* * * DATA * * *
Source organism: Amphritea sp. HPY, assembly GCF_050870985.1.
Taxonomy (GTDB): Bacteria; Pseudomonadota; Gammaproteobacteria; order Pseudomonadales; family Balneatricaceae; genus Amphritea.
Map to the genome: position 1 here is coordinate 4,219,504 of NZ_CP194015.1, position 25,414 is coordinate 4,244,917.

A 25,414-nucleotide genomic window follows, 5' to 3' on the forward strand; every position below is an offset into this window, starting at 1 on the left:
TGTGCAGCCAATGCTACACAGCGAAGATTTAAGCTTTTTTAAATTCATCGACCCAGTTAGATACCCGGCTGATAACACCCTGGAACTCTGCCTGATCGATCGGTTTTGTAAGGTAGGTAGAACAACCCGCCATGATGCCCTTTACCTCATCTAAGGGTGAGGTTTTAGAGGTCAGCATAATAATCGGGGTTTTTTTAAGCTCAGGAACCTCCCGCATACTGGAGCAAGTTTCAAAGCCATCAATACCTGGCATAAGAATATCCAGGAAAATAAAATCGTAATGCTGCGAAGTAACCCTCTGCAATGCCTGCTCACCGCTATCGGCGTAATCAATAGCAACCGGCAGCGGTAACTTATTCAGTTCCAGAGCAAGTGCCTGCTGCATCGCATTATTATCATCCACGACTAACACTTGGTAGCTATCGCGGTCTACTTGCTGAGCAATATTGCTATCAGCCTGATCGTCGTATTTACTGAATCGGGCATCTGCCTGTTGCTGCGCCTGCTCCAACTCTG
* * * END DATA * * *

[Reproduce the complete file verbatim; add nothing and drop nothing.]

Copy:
Source organism: Amphritea sp. HPY, assembly GCF_050870985.1.
Taxonomy (GTDB): Bacteria; Pseudomonadota; Gammaproteobacteria; order Pseudomonadales; family Balneatricaceae; genus Amphritea.
Map to the genome: position 1 here is coordinate 4,219,504 of NZ_CP194015.1, position 25,414 is coordinate 4,244,917.

A 25,414-nucleotide genomic window follows, 5' to 3' on the forward strand; every position below is an offset into this window, starting at 1 on the left:
TGTGCAGCCAATGCTACACAGCGAAGATTTAAGCTTTTTTAAATTCATCGACCCAGTTAGATACCCGGCTGATAACACCCTGGAACTCTGCCTGATCGATCGGTTTTGTAAGGTAGGTAGAACAACCCGCCATGATGCCCTTTACCTCATCTAAGGGTGAGGTTTTAGAGGTCAGCATAATAATCGGGGTTTTTTTAAGCTCAGGAACCTCCCGCATACTGGAGCAAGTTTCAAAGCCATCAATACCTGGCATAAGAATATCCAGGAAAATAAAATCGTAATGCTGCGAAGTAACCCTCTGCAATGCCTGCTCACCGCTATCGGCGTAATCAATAGCAACCGGCAGCGGTAACTTATTCAGTTCCAGAGCAAGTGCCTGCTGCATCGCATTATTATCATCCACGACTAACACTTGGTAGCTATCGCGGTCTACTTGCTGAGCAATATTGCTATCAGCCTGATCGTCGTATTTACTGAATCGGGCATCTGCCTGTTGCTGCGCCTGCTCCAACTCTG